By Lisa C. Goodheart
Over its long history dating back to John Adams, the Boston Bar Association has earned an enviable reputation based on principled positions and important policy initiatives. In considering that history, I am impressed by the extent to which the BBA’s initiatives reflect a clear recognition of our shared responsibility to build a strong and sustainable future. Our commitments to equal rights and access to justice can certainly be understood in those terms, as can our commitments to diversity and inclusion in the profession, to supporting new lawyers entering the profession, and to public service, pro bono work and community involvement. The BBA is a community with a great tradition of investing in the future of the things we value. This tradition has shaped our community in fundamental ways.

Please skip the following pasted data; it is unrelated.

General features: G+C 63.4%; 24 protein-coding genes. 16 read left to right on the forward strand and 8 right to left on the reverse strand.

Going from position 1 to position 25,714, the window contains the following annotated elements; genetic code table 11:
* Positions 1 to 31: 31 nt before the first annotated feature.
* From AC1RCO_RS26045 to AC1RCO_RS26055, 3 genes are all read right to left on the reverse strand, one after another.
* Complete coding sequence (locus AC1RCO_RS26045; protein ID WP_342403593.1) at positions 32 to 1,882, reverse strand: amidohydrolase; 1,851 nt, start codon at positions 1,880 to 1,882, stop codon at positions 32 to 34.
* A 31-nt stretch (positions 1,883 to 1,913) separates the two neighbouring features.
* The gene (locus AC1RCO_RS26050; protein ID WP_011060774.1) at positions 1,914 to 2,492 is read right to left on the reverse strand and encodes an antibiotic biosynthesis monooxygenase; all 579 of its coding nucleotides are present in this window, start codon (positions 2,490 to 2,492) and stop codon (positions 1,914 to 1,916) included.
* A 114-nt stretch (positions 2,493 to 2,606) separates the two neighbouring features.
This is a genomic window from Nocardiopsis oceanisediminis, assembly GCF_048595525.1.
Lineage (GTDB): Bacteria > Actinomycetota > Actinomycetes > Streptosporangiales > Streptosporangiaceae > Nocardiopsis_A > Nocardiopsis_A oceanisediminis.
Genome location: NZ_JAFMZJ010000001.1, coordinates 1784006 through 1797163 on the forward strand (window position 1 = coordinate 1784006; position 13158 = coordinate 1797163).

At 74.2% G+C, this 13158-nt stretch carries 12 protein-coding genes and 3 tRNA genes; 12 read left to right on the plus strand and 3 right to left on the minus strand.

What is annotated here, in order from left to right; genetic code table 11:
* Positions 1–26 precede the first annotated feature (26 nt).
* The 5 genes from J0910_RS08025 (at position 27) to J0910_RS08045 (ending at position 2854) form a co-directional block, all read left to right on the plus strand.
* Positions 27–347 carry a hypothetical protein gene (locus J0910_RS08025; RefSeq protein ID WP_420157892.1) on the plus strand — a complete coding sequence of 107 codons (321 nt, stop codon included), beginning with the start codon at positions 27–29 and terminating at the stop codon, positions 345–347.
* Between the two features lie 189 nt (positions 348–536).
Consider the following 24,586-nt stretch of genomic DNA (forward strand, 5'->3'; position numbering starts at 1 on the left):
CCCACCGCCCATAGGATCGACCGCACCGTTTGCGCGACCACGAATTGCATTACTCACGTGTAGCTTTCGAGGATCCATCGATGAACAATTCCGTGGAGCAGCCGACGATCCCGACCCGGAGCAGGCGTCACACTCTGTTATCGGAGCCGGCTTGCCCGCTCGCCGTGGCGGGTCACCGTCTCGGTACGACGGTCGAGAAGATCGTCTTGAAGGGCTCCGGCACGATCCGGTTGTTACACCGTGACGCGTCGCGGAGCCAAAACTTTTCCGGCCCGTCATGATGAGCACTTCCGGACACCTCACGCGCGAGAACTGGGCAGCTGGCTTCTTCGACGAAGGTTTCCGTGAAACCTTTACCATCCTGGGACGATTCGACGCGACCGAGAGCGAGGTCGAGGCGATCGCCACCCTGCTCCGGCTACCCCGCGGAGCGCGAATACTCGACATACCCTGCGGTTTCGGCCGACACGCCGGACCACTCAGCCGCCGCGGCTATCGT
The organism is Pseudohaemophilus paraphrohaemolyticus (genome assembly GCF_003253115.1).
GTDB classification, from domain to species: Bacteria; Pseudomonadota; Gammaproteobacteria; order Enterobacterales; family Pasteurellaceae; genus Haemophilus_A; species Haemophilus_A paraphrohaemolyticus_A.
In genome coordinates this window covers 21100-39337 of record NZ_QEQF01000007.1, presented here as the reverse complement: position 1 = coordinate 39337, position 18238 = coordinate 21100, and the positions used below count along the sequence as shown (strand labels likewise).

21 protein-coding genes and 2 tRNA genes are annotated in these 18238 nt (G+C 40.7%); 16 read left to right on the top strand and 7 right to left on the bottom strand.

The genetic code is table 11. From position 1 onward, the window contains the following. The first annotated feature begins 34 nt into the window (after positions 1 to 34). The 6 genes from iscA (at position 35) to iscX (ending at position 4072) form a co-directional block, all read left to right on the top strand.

I was personally introduced to the BBA many years ago through the network of environmental lawyers in Boston. My opposing counsel in a large environmental insurance case, Mary Ryan (who later became a BBA President), invited me to attend a lunch meeting of the Environmental Litigation Committee. I went, had fun, learned some useful things and made some new connections. Starting with that introduction, I became more and more involved in the BBA over time. All of us who have benefited from this sort of mentoring should likewise make the effort to encourage other lawyers, including those who are less experienced but offer new energy and different perspectives, to come on up to 16 Beacon Street and participate in the BBA. Doing so is an important personal investment in the future of our legal community and the continued vitality of our Association.
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